- The BC craft beer industry is thriving, so what does the Victoria chapter of CAMRA actually do?
JM: Well...we're paid-up members of CAMRA Victoria and BC. They've disassociated themselves from the stodgy, "old dude" issues brewers face in Britain. They're more a set of general beer advocates, looking out for the industry. But they're still concerned with measures and prices. When we're putting together a CAMRA meeting, the biggest questions are always "Where do we meet? How much does a pint cost there? Is it a real pint?" For the record (Jason indicates his empty Driftwood-branded pint glass) we do twenty ounces!

- Drinking must be part of your job, how much do you drink?
JM: We make a point of having a pint or two after a shift. Sometimes we have a bit of "sensory" first thing in the morning, believe it or not...

- Does it ruin social drinking for you?
JM: Oh, not at all. Social drinking is very much detached from the kind of appraisal drinking we do here.

- So you still go out and drink a lot of other people's beers?
JM: Oh fuck yeah. And that's why we do so many seasonals. We assume our customers are drinkers like us and they want new stuff. I sure as shit don't drink the same thing every day. Kevin went down to Portland recently and came back with a couple of boxes of great new stuff, I'd have been mad if he hadn't!
The final part of this interview will be published soon


  1. I think the beer has brought out the Tourette's syndrome in Jason. Although I do not mind swearing, I think it was inappropriately used in this interview, and not very professional.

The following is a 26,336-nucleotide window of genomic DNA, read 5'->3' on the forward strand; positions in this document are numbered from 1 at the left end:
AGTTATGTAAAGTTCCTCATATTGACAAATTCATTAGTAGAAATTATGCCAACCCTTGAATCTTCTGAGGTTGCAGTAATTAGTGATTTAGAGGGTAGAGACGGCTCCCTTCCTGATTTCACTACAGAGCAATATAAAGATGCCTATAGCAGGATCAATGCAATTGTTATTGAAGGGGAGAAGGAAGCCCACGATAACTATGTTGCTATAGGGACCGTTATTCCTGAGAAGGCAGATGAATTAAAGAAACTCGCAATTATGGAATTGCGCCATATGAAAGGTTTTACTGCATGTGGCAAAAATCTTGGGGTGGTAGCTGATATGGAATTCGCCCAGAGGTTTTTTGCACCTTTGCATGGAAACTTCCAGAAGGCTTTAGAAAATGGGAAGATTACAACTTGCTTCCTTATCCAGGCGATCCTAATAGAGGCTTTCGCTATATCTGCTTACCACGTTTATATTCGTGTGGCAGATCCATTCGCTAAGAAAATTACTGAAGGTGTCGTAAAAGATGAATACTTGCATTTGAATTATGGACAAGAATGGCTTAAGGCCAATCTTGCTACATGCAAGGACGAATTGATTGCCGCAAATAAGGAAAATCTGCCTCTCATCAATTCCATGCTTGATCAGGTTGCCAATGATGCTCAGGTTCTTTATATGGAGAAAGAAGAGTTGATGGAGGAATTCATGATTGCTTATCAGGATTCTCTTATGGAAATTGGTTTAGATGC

That being said, I enjoy most of the Driftwood products, and I wish them all the best in their endeavors.

  2. Beer measured in ounces is a shock to my English system... are you sure you weren't drinking hashish?

  3. Noted, dear reader. I'm interested in portraying the culture as I experience it, and language paints a picture that it might be disingenuous of me to sanitize. In the context of this interview, I felt it helped to portray Jason's enthusiasm, I hadn't intended to portray him as crass!

    Your response suggests I failed, so I will exercise a little editorial caution in future around the swearies. Also, I'm flattered that you think this blog aspires to be "professional"!

    Thanks for the comment.

  4. @Swineshead:

    It has taken me five years to suppress my inbred snobbery about measures in North America. I've given in to it now. They just don't take the pint thing so seriously. The reason measures were traditionally such a sticking point in England was because of the harsh levies put on brewing supplies and beer throughout history.

    Explaining the "ounces":
    An English pint (568ml) is the equivalent of 20 fluid ounces, whereas an American pint is 16 fluid ounces, which equates to 473ml. In England a pint is an unambiguous measure. But over here, because so much of the brewing culture is influenced by British beer culture, it is not always clear what people mean by a "pint", so pubs often label their serving sizes in ounces to be clearer.

    I was in a pub — the Village Taphouse — in West Vancouver, and their beer menu included at least six different measures (12oz 14oz 16oz 18oz 20oz) which were beer-specific. A "pint" of Rogue Yellow Snow IPA comes as 16oz, whereas a "pint" of Guinness comes as 20oz.

    Can you ask for a 20oz pint of Yellow Snow at the Taphouse? Nope. And don't get me started on "sleeves" of beer...

  5. I love the swearing and I love the beer! Great article, I think it captures the Driftwood philosophy and makes me like their beer even more.

  6. A sleeve of beer, eh?

    I'd cuff anyone who used that kind of wordplay around me.

    Ha ha ha!